The Design Revolution: Answering The Toughest Questions About Intelligent Design, by William Dembski
It should come as little surprise that as someone who has taken to reading (or, more often, re-reading) classic works on intelligent design  that I should find this a particularly wonderful book. Although I may not always admit it, I have long had a taste for drama and a particular enjoyment of debates, whether as an observer or a participant, and this book is clearly the work of someone who is quite fond of controversy and debate. In the hands of a less able writer, I would feel myself more than a bit biased for liking the content, and in the hands of a writer whose worldview was less friendly to my own I would likely find this book far more irritating. As it is, the worldview is one I happen to share and the book is immensely well-written, showing a strong degree of persistence on the part of the author in dealing with genuinely tough questions and giving them good answers, whether or not they are answers that people really want to hear. The author takes seriously his role as a truth-teller and that makes this book all the better for it.
The material of this book, which takes up more than 300 pages, are the answers to 44 questions in six parts. The first part of the book looks at basic distinctions, defining intelligent design and comparing it to optimal design and apparent design, looking at creation, dealing with the question of theology and religious motivation, and contrasting the approach with the design argument of natural theology. The next eight questions deal with detecting design, looking at the design inference, the relationship of design and chance and necessity, various ways of looking at specified complexity, the explanatory filter, reliability, assertibility, objectivity, and so on. After this comes six answers to questions relating to the subject of information, pointing out the importance of information to life and showing how the receptivity of creation to information allows a designer a great deal of freedom to impart meaning and information to it. After this the author answers eight questions dealing with various issues arising from naturalism, including discussions about the supernatural, different varieties of naturalism, questions about the identity of the designer or regress, and the progress of science. After this the author answers seven fierce challenges to intelligent design, including the argument from ignorance, eliminative induction, the supposed defeater argument of Hume, the demand for details, displacement, and the question of whether Darwinism and intelligent design are the only games in town. After this the author closes with a hopeful look at intelligent design as a new kind of science, looking at aspirations, mechanism, testability, the significance of Michael Behe, peer review, the “wedge,” research themes, and the question of discipline.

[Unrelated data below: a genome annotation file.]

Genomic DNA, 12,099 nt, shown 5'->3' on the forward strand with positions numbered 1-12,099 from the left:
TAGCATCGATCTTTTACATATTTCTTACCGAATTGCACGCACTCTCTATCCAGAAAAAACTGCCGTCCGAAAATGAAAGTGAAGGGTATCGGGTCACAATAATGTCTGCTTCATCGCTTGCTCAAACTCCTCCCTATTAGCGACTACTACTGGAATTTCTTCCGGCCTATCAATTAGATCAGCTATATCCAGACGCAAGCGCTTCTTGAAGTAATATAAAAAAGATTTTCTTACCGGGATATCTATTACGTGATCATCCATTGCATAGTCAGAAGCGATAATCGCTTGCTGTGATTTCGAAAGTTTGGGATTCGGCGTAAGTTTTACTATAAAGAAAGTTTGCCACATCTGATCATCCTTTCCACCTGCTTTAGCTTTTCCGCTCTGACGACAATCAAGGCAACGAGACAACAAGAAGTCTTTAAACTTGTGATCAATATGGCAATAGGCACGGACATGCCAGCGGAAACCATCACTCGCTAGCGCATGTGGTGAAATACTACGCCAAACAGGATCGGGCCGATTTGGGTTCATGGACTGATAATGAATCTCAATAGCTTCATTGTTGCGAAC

This book is a classic example of a writer defeating the defeaters, turning arguments and leading questions into opportunities to show appropriate distinctions and also to point other writers within the Intelligent Design community toward approaches that could bear fruit in future research. One can get a feeling from this book that the author has much less fondness for, say Phillip Johnson, than he does for Denton and Behe, given his attitude about Johnson’s “wedge” strategy. That said, where this book is at its best is in its patient handling of areas of complaint and in the way that the Dembski closes this book with an optimistic call for positive research programs to be developed with an ID framework, something that has started to become the case with new developments in what was falsely labeled as junk DNA as well as discoveries about the virulence of bacteria being relate to problems of dysteleology and issues of chromosomal damage in the origins of cancer. Now, if only someone could write some good ID textbooks for schooling, that would be a sight to see and something to review.
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